Bayonetta, developed by Platinum Games and published by SEGA, knows exactly why people play action games.
Bayonetta shines when you’re given leave to go to town on the denizens of Heaven. The combat is fast, fluid, and inspired. Like most of the game, some of the most entertaining touches are simultaneously embarrassing and fun. Foot-guns are something you’ll have trouble convincing anyone are a cool idea. But it works, and it works so damn well. You’re given so many ridiculous options for dishing out punishment that you’d be hard-pressed not to look awesome doing it. The cut-scenes, crazy as they can be, never equal the sheer beautiful brutality you can muster when you’re playing well.
The combo system is easy to understand and a breeze to learn, but rewards you for mastering it. One button for quicker and more versatile punches, one button for slower and more powerful kicks, mix to your pleasure. The movelist is epic, and shifts depending on the weapons you have equipped. But the brilliant part is how the combo system avoids drowning you in all of the options. Some combos will stay the same across all weapon groupings, while some will be accessible only when wielding a certain weapon. The system allows you to quickly grasp some hard-and-fast truths (punch->kick->punch is a similar powerful attack for each weapon) while slowly getting a handle on the more subtle aspects of each weapon, like the various effects of holding down an attack button mid-combo. This allows for exploration of the various weapon sets without feeling like you need to memorize a new list of button taps each time.
A surprisingly fun aspect of combat in Bayonetta is the ability to gracefully dodge an opponent. Rather than being treated as a failure, dodging an enemy attack is another opportunity to prove your superiority. Flipping out of the way at the very last second allows Bayonetta to enter Witch Time, which slows enemies to a crawl as well as weakening them for easy decapitation. Further, avoiding enemy attacks slowly builds your Magic gauge, which once full allows you to execute quite entertainingly horrific Torture Attacks to send enemies to their doom. What I thought was particularly nice about this aspect of the combat was that so long as you manage to play well, you don’t ever find yourself having to hoard your magical power, instead getting to unleash it upon the hapless Angels at every opportunity to speed your way through fights in style. There’s never a moment when the game punishes you for using the full extent of your abilities at all times.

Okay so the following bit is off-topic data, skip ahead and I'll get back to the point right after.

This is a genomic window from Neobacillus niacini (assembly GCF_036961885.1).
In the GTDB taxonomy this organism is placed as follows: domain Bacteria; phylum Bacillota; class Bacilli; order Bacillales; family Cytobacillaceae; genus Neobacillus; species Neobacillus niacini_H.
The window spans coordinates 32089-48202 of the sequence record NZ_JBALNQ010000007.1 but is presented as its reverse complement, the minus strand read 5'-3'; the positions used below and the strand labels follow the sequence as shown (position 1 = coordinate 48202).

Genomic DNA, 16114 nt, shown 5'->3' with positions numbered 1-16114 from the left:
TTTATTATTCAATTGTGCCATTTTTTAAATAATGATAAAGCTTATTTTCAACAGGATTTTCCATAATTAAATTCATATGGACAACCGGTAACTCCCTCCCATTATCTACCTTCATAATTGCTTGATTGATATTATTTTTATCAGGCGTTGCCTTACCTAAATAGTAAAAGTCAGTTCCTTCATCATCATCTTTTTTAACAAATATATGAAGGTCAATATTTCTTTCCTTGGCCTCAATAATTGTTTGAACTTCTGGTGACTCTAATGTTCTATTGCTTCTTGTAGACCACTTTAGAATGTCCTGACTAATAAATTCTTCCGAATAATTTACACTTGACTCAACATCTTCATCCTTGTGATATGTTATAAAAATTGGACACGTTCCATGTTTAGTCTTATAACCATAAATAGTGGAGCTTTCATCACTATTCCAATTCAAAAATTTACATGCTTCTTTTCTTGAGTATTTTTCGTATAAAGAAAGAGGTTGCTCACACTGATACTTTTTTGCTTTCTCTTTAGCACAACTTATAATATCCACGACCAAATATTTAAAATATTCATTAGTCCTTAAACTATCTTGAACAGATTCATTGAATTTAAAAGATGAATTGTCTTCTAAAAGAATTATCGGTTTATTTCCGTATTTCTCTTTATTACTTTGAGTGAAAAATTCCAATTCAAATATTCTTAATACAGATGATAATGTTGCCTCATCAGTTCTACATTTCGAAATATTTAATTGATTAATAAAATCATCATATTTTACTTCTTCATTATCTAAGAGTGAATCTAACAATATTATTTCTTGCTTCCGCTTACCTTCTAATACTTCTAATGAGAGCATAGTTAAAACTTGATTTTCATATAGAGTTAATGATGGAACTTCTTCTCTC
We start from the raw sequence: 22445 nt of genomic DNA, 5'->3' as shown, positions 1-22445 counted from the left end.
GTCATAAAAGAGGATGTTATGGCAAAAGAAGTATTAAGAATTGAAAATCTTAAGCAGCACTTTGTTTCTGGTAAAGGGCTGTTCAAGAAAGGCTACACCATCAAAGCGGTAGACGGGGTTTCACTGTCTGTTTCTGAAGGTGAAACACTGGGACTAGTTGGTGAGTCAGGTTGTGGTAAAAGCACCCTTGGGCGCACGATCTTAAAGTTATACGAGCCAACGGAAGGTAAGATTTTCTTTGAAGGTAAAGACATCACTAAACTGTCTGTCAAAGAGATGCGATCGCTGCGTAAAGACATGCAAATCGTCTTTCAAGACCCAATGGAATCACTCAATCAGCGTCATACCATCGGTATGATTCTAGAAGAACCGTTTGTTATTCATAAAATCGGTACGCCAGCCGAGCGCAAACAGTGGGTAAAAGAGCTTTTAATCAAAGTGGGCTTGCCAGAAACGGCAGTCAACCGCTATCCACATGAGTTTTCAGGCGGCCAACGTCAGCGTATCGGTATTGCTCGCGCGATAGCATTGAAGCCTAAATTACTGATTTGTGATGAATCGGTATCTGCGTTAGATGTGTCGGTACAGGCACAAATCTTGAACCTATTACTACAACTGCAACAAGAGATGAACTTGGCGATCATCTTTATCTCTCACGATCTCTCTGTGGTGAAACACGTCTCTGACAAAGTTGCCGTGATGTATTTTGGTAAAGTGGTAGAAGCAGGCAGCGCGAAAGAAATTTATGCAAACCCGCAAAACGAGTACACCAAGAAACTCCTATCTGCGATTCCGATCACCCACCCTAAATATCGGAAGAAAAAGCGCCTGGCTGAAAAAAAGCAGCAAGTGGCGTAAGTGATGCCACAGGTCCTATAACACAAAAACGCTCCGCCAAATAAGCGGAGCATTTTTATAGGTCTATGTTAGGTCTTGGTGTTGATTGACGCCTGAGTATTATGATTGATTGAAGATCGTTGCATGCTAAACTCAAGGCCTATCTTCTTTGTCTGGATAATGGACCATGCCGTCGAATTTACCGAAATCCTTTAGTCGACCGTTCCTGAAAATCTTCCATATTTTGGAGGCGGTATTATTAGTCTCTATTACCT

The storyline begins crazy, ends crazy, and in between is crazy and occasionally hilarious. Though most of the cutscenes are ham-fisted exposition and too long by half, the tongue-in-cheek presentation and the irreverent attitude of the protagonist carries the experience better than I expected. More than a few of the long-winded boss speeches are interrupted by Bayonetta hurling invective and scenery at the massive angelic beasts. In a nod to the fact that the action sequences take precedence over the storytelling, each and every cutscene in the game can be skipped quickly and easily, a feature that’s both rarer than it should be and welcome here. Perhaps the best way to encapsulate the storytelling is to note that the first confusing explanation of the back-story is presented in voice-over while you take control of Bayonetta to fight angels on top of a clock tower that is falling off a cliff and exploding.
In a rare move for an action game this intense, Bayonetta goes out of its way to make itself inviting to newcomers and easy to pick up. There are two easy modes, each of which allows you to equip an item that makes combos happen automatically simply by mashing a single button. Each level, even on the harder difficulties, has multiple checkpoints and occasionally multiple checkpoints per fight, which makes death a much less horrific prospect. Continues are unlimited, and items to raise health or make Bayonetta temporarily invulnerable can be easily made by the player and used at any time.
Each level can be played at any difficulty at any time, and large boss battles are self-contained chapters with their own set of mid-battle checkpoints. At the end of each combat, though,you receive a grade represented by a medal. At the end of each chapter these add up to the whole chapter score. Sure, anyone can make it through with 10 continues and a dozen health items, but you’ve got a Stone medal waiting at the end of things. That’s the brilliant part; Rather than making this a game that is difficult to simply make it through, Platinum has made this a game that is difficult to perfect, yet inviting to play.
Playing Bayonetta will make you a better person and a more talented lover, it will put shine and bounce back into your hair and make your whites whiter, it will solve all of your problems if you just believe. Get it, and thank me later.